his reward for a cruel life patiently borne."
There was a slight noise from the direction of the dim corner where
the ladder was. It was the king descending. I could see that he
was bearing something in one arm, and assisting himself with the
other. He came forward into the light; upon his breast lay a
slender girl of fifteen. She was but half conscious; she was dying
of smallpox. Here was heroism at its last and loftiest possibility,
its utmost summit; this was challenging death in the open field
unarmed, with all the odds against the challenger, no reward set
upon the contest, and no admiring world in silks and cloth of gold
to gaze and applaud; and yet the king's bearing was as serenely
brave as it had always been in those cheaper contests where knight
meets knight in equal fight and clothed in protecting steel. He
was great now; sublimely great. The rude statues of his ancestors
in his palace should have an addition--I would see to that; and it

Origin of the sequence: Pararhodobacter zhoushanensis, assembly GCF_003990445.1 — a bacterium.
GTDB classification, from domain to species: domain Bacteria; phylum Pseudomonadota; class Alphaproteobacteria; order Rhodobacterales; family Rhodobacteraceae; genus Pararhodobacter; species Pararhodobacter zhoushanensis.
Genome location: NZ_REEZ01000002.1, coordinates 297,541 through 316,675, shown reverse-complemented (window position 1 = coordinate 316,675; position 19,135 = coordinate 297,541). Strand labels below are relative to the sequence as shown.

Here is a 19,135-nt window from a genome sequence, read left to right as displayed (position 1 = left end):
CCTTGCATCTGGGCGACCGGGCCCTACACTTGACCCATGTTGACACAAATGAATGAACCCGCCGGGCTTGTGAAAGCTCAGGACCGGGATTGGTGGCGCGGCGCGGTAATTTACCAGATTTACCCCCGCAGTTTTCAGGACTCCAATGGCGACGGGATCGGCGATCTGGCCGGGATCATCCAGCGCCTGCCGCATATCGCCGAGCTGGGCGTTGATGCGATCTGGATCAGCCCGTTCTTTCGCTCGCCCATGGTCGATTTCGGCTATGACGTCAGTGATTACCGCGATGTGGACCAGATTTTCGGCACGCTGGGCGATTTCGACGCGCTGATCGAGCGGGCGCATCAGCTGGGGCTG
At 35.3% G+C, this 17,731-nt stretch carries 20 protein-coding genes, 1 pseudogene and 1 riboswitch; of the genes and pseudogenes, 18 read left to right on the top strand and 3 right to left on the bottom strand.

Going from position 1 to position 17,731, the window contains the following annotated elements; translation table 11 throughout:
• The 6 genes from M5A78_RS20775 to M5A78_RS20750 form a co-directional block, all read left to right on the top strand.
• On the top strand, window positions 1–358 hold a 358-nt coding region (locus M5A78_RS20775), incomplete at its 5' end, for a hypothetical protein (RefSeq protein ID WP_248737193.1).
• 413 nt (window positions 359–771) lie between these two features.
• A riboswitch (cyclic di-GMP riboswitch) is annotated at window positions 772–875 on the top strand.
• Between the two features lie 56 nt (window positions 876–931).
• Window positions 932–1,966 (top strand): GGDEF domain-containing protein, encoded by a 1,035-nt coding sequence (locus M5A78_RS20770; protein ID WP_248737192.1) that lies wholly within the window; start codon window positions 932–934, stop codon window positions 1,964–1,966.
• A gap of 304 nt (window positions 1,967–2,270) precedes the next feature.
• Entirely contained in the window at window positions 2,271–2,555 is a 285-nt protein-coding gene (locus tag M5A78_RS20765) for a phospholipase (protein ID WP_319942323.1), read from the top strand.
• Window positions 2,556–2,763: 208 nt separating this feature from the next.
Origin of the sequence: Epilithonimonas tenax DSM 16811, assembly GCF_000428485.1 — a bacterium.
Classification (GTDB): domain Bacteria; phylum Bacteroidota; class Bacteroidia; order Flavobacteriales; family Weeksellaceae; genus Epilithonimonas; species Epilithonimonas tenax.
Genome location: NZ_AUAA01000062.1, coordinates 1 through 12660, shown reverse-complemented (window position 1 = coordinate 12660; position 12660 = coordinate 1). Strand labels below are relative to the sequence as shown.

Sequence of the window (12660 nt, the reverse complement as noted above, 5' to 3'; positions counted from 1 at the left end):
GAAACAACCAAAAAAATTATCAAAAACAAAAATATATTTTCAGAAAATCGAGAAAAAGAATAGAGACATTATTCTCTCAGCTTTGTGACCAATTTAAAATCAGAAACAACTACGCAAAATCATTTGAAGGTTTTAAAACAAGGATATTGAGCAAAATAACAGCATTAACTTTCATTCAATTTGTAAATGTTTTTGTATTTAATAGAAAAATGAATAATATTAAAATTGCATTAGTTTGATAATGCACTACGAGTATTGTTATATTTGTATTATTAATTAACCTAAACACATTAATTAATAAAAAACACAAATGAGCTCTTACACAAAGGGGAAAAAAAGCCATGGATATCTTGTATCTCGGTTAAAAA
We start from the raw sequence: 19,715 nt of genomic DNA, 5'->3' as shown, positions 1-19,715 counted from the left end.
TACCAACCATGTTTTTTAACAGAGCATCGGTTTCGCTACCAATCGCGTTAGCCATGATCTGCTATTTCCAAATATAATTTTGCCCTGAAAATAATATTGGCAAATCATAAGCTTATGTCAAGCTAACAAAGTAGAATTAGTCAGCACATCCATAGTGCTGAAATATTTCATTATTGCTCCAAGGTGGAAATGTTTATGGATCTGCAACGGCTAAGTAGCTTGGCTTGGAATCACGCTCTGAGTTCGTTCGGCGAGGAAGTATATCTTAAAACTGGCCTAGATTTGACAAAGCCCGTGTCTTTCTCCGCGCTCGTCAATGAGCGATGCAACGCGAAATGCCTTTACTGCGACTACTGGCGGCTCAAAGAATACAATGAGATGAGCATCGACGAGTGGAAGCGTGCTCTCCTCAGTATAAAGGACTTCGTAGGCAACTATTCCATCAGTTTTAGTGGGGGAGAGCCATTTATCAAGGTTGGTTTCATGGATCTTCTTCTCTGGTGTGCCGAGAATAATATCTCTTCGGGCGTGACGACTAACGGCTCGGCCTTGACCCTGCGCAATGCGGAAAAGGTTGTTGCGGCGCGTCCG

would not be a mailed king killing a giant or a dragon, like the
rest, it would be a king in commoner's garb bearing death in his
arms that a peasant mother might look her last upon her child and
He laid the girl down by her mother, who poured out endearments
and caresses from an overflowing heart, and one could detect a
flickering faint light of response in the child's eyes, but that
was all. The mother hung over her, kissing her, petting her, and
imploring her to speak, but the lips only moved and no sound came.
I snatched my liquor flask from my knapsack, but the woman forbade
me, and said:
"No--she does not suffer; it is better so. It might bring her back
to life. None that be so good and kind as ye are would do her
that cruel hurt. For look you--what is left to live for? Her